On freedom of speech

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FeatherPenClipArtThis is something that is generally misunderstood. The First Amendment of the US Constitution promises freedom of speech, which also includes freedom of the press. Other countries may or may not have similar provisions. The US Supreme Court has also ruled that a number of other forms of expression are covered by this amendment, such as symbolic gestures. Most people think this means they’re free to say whatever they want, whenever they want. However, this really is a misconception. The First Amendment only says the government can’t restrict freedom of speech. There have been some glaring infringements on this in recent years, but I won’t get into that here. The fact is that you can say what you want, but you have to take the consequence.

This means everyone needs to consider what they’re saying and whether it’s appropriate. The classic example is yelling “fire” in a crowded theater. Because this can cause a stampede where people are hurt, it’s a safety issue. There are cases where private firms can restrict their employees’ speech because it represents the company, but in general, everything goes as far as the government is concerned.

There is no exception in the First Amendment for “hate speech.” However, there is a legal exception for “fighting words” and harassment. During the SFWA sexism scandal and the more recent Hugo kerfluffle, many exchanges fell into this category. When people engage in this kind of behavior, then it should be no surprise that there is a negative response such as name calling and further escalation of hostilities. The fact that the word “fascism” has entered the public commentary in a big way suggests ideological struggles in general are going over the line.

Where to from here?

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55327_girl-writing_mdSo, should we conclude from all this that paintings of Red Sonja with a skimpy costume and pumped up attributes are now verboten? I don’t think so. There exists a strong market for both male and female sexual fantasies within the SF&F market. You just have to dig a little below the surface to find it. The question is whether something like this ought to be sent out to the whole membership of the SFWA. Clearly not. It is also clearly poor form to discuss the physical attributes of fellow professional writers in public columns, forums and list-servs. These things do get around.

However, I’m not sure the other side has been completely innocent in the controversies, either. There’s lot of discussion of that term “fascism” right now (read intolerance) in the press because of student demands at various universities. It’s true that many of the commentators are from conservative political backgrounds, but even minority writers have pointed out that current student demands amount to out-of-control liberalism and extremist views about what defines social justice.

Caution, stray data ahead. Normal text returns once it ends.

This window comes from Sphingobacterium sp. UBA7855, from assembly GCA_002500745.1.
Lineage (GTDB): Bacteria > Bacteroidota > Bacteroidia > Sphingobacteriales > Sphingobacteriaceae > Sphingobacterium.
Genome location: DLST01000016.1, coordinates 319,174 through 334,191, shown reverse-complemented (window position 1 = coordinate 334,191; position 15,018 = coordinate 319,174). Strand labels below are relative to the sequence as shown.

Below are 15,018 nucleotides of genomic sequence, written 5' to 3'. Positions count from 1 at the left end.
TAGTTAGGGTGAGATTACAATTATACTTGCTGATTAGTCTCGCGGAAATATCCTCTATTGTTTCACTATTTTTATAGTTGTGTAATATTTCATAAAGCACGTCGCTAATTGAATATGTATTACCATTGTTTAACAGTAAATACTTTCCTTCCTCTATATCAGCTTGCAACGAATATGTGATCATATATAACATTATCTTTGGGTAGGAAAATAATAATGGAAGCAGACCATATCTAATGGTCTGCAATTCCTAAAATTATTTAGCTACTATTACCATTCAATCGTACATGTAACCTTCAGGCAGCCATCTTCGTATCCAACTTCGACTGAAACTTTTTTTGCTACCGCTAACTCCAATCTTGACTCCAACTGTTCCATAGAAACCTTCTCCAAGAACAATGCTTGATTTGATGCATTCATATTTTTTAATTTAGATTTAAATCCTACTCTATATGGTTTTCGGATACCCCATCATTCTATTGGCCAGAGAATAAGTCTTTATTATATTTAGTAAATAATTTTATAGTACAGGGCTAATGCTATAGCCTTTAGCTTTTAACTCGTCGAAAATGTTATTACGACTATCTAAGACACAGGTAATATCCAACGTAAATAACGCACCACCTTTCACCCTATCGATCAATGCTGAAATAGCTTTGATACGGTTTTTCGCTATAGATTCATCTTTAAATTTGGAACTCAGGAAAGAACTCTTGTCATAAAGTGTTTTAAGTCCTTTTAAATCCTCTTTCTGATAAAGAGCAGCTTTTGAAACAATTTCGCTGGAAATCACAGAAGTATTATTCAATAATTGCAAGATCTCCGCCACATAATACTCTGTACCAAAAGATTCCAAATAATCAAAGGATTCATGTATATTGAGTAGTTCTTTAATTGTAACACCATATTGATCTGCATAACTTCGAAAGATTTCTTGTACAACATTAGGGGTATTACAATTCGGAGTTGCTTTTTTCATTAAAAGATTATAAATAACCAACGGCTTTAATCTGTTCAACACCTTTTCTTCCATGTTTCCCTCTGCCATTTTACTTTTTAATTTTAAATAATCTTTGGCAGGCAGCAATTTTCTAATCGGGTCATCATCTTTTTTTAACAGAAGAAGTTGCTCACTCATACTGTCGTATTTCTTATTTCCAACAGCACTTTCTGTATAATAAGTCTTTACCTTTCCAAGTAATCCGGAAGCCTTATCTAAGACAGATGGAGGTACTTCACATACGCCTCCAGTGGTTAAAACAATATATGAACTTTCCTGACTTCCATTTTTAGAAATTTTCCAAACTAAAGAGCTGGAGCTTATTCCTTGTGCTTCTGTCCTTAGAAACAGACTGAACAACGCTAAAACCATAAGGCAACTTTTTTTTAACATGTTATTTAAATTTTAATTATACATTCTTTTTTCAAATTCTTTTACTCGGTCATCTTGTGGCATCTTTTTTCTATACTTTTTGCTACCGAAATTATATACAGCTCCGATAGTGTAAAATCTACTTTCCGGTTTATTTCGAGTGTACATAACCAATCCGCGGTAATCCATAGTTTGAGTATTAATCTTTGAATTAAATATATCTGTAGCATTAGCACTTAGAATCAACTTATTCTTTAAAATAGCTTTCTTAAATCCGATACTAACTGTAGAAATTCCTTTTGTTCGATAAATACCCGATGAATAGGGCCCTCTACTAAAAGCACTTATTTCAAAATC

A little bit of respect is likely what everyone needs to aim for in the SF&F community, and professionalism.

The SFWA sexism scandal translates to the Puppy slate


By April 2014, John C. Wright and Brad Torgersen had both resigned from the SFWA, citing the organization’s support of a “political agenda.” Larry Correia published comments to the effect that SF&F is currently in the grip of a “systematic campaign to slander anybody who doesn’t toe their line.” His response was to attempt to put together a Puppies’ slate for 2014 that featured “neglected” traditional authors.

Because of hard feelings left from the sexism scandal, this was not well-received. A more determined slate presented in 2015 was even less well-received. However, I can’t say the Puppies are wrong either about the political agendas advanced during the sexism scandal or the fact that many very talented authors are never considered for awards. Read through past blogs for a discussion of these points.

Their basic problem is now that the Puppies have set themselves up in an adversarial position to the main body of the SF&F community. Because of their responses to the sexism scandal, they are now pretty much outcasts. People are still hot about both the scandal and the Hugo kerfluffle, which means no one will really look at what the Puppies are saying. They are off the mark in a number of ways, but I think they have pointed out some real trouble in the SF genre.

The 2013 SFWA sexism scandal